There was no difference in type and volume of enteral feedings between the two groups (Table 5). Moreover, intake of Infloran (Laboratorio Farmaceutico) had no influence on feeding tolerance (time until full enteral feeds, amount of gastric residuals, and presence of bilious gastric residuals).
Subgroup Analysis According to Feeding Type
A subgroup analysis of the effect of Infloran (Laboratorio Farmaceutico) according to the enteral feeding type (any breast milk vs. exclusively formula) during the first 2 wk of life showed a statistically significant impact on the development of NEC: Breast milk and Infloran (Laboratorio Farmaceutico) were protective (P = 0.027), whereas formula and Infloran (Laboratorio Farmaceutico) were ineffective (Tables 6 and 7). A quantitative analysis by amount of breast milk showed the lowest NEC rate in infants with high breast milk consumption and probiotics (statistically not significant).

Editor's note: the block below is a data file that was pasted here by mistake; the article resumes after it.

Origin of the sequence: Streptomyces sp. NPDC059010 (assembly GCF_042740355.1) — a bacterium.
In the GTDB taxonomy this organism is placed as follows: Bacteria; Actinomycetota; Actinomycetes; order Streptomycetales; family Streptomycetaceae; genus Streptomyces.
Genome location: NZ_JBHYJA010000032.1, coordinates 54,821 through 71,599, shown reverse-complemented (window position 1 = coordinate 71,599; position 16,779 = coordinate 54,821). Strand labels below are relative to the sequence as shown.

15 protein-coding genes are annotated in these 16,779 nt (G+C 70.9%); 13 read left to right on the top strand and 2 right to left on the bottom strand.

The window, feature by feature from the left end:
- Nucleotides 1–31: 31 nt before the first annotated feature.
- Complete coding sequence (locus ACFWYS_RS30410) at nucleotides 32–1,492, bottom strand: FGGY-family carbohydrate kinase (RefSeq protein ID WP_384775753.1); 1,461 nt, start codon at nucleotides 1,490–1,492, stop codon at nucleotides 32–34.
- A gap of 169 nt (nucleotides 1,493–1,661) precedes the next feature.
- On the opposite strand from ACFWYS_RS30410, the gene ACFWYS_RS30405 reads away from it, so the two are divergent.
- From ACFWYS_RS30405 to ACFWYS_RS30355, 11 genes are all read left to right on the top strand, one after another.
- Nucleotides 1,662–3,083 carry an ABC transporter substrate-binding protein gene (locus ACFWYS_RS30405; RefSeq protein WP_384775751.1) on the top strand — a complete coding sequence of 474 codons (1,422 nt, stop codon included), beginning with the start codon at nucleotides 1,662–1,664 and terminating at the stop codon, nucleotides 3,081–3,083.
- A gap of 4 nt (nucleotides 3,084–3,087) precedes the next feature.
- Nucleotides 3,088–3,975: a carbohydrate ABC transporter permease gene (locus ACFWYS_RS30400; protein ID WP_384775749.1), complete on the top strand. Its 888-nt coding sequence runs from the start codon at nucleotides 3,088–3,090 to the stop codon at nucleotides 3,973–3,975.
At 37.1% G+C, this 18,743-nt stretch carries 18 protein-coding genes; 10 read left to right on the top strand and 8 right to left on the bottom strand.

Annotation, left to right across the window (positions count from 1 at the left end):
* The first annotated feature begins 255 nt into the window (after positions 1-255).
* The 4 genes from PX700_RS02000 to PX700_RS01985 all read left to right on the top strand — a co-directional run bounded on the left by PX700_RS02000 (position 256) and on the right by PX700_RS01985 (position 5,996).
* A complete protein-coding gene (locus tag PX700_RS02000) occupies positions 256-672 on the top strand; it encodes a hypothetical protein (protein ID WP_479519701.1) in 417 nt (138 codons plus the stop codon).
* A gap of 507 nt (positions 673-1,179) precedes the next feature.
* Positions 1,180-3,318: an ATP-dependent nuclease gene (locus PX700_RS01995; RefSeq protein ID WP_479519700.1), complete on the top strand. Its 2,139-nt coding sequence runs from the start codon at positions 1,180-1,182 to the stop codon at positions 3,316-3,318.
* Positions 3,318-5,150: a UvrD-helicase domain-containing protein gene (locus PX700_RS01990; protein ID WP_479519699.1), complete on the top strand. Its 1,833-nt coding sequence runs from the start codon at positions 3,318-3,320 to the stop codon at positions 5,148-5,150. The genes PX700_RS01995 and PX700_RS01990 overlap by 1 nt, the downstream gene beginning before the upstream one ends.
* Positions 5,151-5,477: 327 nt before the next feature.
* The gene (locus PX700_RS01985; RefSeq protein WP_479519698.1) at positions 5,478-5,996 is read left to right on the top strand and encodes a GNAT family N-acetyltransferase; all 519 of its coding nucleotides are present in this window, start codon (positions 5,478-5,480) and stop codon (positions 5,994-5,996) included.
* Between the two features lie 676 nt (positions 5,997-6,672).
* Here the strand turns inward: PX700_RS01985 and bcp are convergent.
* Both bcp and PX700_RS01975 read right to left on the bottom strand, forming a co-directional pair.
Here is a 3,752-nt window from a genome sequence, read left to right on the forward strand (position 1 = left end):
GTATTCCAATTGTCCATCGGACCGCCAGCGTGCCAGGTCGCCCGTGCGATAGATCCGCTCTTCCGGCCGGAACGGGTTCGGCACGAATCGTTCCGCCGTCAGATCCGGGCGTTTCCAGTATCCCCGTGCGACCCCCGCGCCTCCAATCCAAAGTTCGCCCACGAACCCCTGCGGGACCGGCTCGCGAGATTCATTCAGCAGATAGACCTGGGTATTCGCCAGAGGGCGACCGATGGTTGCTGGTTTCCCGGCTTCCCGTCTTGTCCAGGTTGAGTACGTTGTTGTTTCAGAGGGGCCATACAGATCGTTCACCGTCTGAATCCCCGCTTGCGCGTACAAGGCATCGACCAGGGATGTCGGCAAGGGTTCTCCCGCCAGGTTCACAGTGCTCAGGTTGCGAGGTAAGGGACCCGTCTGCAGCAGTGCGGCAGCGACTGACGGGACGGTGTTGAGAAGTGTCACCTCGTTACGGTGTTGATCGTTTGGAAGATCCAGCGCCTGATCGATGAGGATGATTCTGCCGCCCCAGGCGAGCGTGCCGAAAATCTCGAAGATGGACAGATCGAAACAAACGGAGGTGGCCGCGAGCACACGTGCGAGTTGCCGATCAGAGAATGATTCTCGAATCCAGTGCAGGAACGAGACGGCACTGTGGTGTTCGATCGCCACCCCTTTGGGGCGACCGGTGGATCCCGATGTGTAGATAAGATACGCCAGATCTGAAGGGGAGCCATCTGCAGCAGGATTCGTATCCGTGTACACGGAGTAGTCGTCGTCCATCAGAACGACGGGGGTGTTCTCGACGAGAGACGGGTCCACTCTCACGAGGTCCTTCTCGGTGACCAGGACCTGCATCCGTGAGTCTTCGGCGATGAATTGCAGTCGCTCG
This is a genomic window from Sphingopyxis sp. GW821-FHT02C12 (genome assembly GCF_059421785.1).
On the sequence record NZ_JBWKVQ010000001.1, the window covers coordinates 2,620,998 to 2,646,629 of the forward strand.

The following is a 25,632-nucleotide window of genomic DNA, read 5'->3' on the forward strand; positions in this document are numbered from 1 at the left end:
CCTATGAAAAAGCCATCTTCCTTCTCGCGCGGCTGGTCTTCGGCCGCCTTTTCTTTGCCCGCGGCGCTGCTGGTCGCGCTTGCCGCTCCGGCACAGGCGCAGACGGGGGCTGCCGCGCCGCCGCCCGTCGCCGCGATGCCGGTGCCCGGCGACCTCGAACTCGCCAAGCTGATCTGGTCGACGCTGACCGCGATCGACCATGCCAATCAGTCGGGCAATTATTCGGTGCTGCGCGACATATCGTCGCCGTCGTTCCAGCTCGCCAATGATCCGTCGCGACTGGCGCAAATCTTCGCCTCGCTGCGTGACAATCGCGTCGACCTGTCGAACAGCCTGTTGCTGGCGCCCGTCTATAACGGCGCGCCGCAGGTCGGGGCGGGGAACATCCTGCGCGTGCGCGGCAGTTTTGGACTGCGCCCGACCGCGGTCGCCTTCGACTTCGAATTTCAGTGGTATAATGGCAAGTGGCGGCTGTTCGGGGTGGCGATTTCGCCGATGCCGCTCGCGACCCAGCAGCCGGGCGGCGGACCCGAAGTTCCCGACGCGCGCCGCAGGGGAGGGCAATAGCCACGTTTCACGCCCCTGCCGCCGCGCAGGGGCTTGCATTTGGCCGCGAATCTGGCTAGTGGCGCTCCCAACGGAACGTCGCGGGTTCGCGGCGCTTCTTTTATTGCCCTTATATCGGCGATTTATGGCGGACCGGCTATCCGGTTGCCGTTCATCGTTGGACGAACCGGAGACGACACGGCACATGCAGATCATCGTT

Analysis of NEC Risk Factors
Infants developing NEC (n = 40) were more immature (NEC: 26+2 (23+4–33+0) vs. no NEC: 28+0 (22+6–33+6); P = 0.005) than infants without NEC (n = 423). Premature rupture of membranes as cause for preterm birth was observed more often in infants with NEC (NEC: 62.5% vs. no NEC: 42.1%; P = 0.009), and these infants also received prenatal antibiotics more frequently (NEC: 52.5 vs. no NEC: 44.9%; P = 0.024). All other basic clinical and demographic data did not differ significantly (data not shown). Infants with NEC received significantly less breast milk during their first 2 wk of life (NEC: 117.3 ml/kg vs. no NEC: 339.3 ml/kg; P < 0.001) but a comparable amount of formula (NEC: 186.7 vs. no NEC: 210.7 ml/kg; P = 0.889).
The probiotic Infloran (Laboratorio Farmaceutico) had no significant impact on the overall NEC rates in a prospectively followed middle European cohort of VLBW infants. In a subgroup analysis, Infloran (Laboratorio Farmaceutico) significantly reduced NEC in infants fed breast milk but was ineffective in infants exclusively fed formula. The severity of NEC and feeding tolerance were not affected.